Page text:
SoundCloud removes 'don't sue' clause from Premier service contract following criticism

The streaming service has been pressured to make a U-turn on the phrases of its direct monetization program.

SoundCloud has eliminated a controversial ‘don’t sue’ clause from the contract of its Premier service after criticism following an investigation into its phrases by The Verge.

The Verge famous final week (October 26) that the phrases of SoundCloud’s new self-monetization program featured some restrictive clauses, together with unsure cost dates and changeable payout percentages in addition to being requested to signal away any proper to sue the corporate.

In a weblog put up printed yesterday (October 29) SoundCloud made a U-turn, saying that “some language within the authentic program settlement was too broad, and we wish to keep away from any doubt round your rights and the way we run this system.”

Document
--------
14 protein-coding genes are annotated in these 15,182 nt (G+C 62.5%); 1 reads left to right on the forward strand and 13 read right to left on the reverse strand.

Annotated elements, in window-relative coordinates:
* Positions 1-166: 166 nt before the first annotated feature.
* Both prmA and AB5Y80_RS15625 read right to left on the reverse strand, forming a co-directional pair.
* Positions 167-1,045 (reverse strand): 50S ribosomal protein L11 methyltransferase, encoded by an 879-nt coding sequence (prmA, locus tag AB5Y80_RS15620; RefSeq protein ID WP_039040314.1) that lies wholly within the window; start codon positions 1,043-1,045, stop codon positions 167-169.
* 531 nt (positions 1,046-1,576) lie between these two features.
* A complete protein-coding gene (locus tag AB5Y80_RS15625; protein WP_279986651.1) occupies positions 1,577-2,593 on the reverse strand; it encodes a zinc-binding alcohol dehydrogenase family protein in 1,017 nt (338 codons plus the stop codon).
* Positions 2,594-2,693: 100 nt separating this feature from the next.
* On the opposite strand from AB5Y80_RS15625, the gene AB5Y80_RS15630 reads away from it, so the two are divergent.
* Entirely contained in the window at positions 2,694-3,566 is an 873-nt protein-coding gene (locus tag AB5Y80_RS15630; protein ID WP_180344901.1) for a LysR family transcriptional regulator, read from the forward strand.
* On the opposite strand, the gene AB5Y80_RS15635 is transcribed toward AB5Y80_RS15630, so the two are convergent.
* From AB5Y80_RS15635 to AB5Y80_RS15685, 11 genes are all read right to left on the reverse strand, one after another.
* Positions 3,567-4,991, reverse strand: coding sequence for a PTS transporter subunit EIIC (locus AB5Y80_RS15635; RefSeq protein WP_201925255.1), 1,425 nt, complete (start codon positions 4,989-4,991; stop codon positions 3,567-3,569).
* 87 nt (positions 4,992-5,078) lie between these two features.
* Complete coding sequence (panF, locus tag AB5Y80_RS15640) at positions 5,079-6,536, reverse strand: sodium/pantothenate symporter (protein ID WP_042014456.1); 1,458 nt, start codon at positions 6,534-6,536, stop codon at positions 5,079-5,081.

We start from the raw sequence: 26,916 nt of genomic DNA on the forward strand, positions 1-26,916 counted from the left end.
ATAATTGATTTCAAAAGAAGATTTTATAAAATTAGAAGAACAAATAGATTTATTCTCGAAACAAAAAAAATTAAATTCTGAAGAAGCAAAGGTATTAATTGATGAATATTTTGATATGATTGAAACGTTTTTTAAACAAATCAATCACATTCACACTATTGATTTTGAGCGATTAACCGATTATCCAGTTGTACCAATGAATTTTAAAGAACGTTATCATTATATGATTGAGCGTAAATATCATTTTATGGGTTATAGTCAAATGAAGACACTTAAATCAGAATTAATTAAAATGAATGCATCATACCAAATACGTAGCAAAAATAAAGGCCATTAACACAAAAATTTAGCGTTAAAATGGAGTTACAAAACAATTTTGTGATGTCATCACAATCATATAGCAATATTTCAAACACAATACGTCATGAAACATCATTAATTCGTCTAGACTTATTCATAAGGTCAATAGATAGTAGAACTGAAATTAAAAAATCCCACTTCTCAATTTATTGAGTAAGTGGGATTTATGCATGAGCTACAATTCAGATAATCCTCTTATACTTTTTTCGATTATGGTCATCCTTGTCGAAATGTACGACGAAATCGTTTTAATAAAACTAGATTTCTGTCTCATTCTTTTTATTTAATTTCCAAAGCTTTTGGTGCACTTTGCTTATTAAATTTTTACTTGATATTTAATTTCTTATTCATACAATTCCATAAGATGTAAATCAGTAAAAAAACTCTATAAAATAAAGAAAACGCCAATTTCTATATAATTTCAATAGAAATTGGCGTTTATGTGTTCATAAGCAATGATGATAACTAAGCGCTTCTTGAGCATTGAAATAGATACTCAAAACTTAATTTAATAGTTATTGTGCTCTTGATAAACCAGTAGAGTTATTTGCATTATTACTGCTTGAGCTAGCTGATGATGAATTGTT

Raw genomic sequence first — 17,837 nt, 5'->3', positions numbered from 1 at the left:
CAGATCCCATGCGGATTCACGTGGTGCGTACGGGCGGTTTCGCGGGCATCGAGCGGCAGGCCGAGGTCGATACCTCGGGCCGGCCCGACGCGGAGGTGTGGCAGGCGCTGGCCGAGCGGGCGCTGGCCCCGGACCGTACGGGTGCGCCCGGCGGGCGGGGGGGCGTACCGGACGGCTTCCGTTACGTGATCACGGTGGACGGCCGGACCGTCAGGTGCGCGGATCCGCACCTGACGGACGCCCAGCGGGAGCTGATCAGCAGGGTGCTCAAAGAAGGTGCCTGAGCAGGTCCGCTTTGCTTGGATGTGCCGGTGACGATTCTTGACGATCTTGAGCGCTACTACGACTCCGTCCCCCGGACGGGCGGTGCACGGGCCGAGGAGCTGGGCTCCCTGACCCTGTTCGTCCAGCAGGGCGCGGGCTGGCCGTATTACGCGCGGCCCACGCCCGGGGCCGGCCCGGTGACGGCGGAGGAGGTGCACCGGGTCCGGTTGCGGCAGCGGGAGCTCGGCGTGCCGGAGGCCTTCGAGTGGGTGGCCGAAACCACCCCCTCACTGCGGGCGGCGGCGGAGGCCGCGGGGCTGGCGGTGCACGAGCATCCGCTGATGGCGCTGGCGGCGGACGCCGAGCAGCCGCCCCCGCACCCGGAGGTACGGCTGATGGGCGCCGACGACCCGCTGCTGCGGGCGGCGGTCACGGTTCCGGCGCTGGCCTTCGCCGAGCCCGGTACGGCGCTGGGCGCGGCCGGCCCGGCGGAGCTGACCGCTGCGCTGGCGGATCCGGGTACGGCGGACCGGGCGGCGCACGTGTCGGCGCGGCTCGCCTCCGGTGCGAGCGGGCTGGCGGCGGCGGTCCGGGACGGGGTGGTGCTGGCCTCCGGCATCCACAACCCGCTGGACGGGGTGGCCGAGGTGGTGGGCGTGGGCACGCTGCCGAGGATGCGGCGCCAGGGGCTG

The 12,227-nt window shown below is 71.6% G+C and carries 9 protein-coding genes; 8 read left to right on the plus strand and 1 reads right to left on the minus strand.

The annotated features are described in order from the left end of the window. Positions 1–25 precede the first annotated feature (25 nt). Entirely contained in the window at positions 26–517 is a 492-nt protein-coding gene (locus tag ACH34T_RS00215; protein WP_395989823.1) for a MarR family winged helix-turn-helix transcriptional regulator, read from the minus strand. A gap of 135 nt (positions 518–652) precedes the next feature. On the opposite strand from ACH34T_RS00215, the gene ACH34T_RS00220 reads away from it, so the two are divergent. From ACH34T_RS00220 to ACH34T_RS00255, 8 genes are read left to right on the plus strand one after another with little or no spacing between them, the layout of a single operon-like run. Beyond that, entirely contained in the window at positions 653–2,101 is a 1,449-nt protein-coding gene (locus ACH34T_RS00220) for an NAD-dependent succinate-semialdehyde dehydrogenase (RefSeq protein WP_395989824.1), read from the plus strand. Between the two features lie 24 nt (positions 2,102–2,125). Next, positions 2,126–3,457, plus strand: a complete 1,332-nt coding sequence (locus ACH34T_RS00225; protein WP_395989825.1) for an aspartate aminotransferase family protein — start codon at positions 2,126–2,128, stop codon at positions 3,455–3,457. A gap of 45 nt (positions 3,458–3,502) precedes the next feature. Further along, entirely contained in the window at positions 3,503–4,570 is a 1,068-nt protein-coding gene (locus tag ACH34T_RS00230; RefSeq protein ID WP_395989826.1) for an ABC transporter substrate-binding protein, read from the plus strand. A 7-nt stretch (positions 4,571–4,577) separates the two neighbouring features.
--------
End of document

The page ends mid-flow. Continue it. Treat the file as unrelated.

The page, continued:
“Our crew reviewed the settlement, and we’ve clarified or eliminated components which may be unclear or not related to the open service now we have now – this consists of the removing of the outdated covenant to not sue language that was a part of our earlier invite-only settlement.”

The revised contract not requires artists to succeed in $100 in income to be paid out, and is now committing to an everyday cost schedule each calendar month.

SoundCloud Premier – which permits artists to be paid instantly for internet hosting their music on the service – launched in 2014, however rolled out to SoundCloud Pro and Pro Unlimited customers earlier his month.

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